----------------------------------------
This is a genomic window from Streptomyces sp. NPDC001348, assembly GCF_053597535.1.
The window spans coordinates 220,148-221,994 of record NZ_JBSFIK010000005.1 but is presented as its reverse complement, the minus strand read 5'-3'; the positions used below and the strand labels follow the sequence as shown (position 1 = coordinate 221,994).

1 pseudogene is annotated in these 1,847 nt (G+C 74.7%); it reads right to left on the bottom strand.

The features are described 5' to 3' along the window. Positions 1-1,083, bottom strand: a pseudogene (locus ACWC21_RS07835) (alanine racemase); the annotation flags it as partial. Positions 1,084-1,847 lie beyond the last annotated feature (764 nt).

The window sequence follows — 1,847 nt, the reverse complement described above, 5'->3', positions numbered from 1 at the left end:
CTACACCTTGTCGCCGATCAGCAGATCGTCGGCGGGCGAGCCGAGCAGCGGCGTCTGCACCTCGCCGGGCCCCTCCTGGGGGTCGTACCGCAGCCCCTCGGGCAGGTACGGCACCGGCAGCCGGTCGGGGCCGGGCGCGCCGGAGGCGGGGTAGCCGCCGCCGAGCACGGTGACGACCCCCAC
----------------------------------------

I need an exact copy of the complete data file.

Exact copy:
This is a genomic window from Streptomyces sp. NPDC001348, assembly GCF_053597535.1.
The window spans coordinates 220,148-221,994 of record NZ_JBSFIK010000005.1 but is presented as its reverse complement, the minus strand read 5'-3'; the positions used below and the strand labels follow the sequence as shown (position 1 = coordinate 221,994).

1 pseudogene is annotated in these 1,847 nt (G+C 74.7%); it reads right to left on the bottom strand.

The features are described 5' to 3' along the window. Positions 1-1,083, bottom strand: a pseudogene (locus ACWC21_RS07835) (alanine racemase); the annotation flags it as partial. Positions 1,084-1,847 lie beyond the last annotated feature (764 nt).

The window sequence follows — 1,847 nt, the reverse complement described above, 5'->3', positions numbered from 1 at the left end:
CTACACCTTGTCGCCGATCAGCAGATCGTCGGCGGGCGAGCCGAGCAGCGGCGTCTGCACCTCGCCGGGCCCCTCCTGGGGGTCGTACCGCAGCCCCTCGGGCAGGTACGGCACCGGCAGCCGGTCGGGGCCGGGCGCGCCGGAGGCGGGGTAGCCGCCGCCGAGCACGGTGACGACCCCCAC